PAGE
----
Date of Award

8-2015

Document Type

Thesis

Degree Name

Master of Science (MS)

Department

Chemistry

First Advisor

Keith S. Kyler, Ph.D.

Second Advisor

Avijita Jain, Ph.D.

Third Advisor

John Ford, Ph.D.

Fourth Advisor

Carl LeBlond, Ph.D.

Abstract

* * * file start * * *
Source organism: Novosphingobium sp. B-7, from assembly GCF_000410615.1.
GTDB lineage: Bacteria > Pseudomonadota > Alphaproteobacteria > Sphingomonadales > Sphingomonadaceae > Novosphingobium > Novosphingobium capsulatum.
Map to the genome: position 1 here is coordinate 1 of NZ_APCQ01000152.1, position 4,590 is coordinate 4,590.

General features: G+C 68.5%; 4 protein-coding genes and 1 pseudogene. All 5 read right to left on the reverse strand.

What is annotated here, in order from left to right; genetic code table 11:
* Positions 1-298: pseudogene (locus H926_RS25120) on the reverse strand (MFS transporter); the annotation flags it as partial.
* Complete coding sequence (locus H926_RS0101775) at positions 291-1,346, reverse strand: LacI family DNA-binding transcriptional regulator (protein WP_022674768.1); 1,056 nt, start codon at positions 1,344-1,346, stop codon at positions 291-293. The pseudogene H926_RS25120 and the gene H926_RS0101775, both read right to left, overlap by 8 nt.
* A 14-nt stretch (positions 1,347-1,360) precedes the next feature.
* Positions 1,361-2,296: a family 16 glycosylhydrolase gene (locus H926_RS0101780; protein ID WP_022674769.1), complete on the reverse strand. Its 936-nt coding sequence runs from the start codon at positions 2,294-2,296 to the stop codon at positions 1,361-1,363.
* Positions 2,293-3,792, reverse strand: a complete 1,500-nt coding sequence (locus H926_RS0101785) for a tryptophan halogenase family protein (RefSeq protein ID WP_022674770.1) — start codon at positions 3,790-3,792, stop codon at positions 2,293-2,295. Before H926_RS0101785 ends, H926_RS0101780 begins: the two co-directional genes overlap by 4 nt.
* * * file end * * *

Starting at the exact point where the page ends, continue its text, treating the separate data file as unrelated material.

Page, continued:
Oxidation of melamine (12) and melem (14) was done using mainly hydrogen peroxide (H2O2) as an oxidant and sodium tungstate (Na2WO4) as a catalyst. 30% and 60% Hydrogen peroxide (H2O2) were used but 30% was enough to achieve some form of oxidation. A reaction of melamine (12), 60% Hydrogen peroxide, Sodium tungstate and 1, 10-phenanthroline in a ratio of 1: 20: 0.2:0.2 at a temperature of 80oC for 3 hours produced a mononitromelamine (MNM) (62). FT-IR and mass data show m/z of 157 for the mononitromelamine (62) and dodecazaphenalene (70), with m/z of 245. This product ignited on a hot plate. Melting point for the pale yellow powder obtained was >2600C and a shock test conducted, found it safe within the limit 20g< X < 50g. Melem (14) was produced by heating melamine (12) on a hot plate at 540oC. 60% yield was obtained and this could be easily optimized. At pH of below 1.0, two main absorptions were prominent, 212nm and 235nm while for the UV at pH 7.0, 206nm and 240nm. UV for the neutral solution was 222nm and 240nm. Our melem (14) have absorptions of 206nm and 240nm in neutral pH. A reaction of melem (14), 60% Hydrogen peroxide, Sodium tungstate and 1, 10-phenanthroline in a ratio of 1: 35: 0.2: 0.1 at a temperature of 80oC for 3 hours, yielded a pale yellow product which could be mononitromelem (63), but melem (14) is practically insoluble in an solvent which makes finding any data to support the partial oxidation of melem (14) very difficult. This product did not ignite on a hot plate and yield was very poor due to the inability of melem (14) to go into solution.

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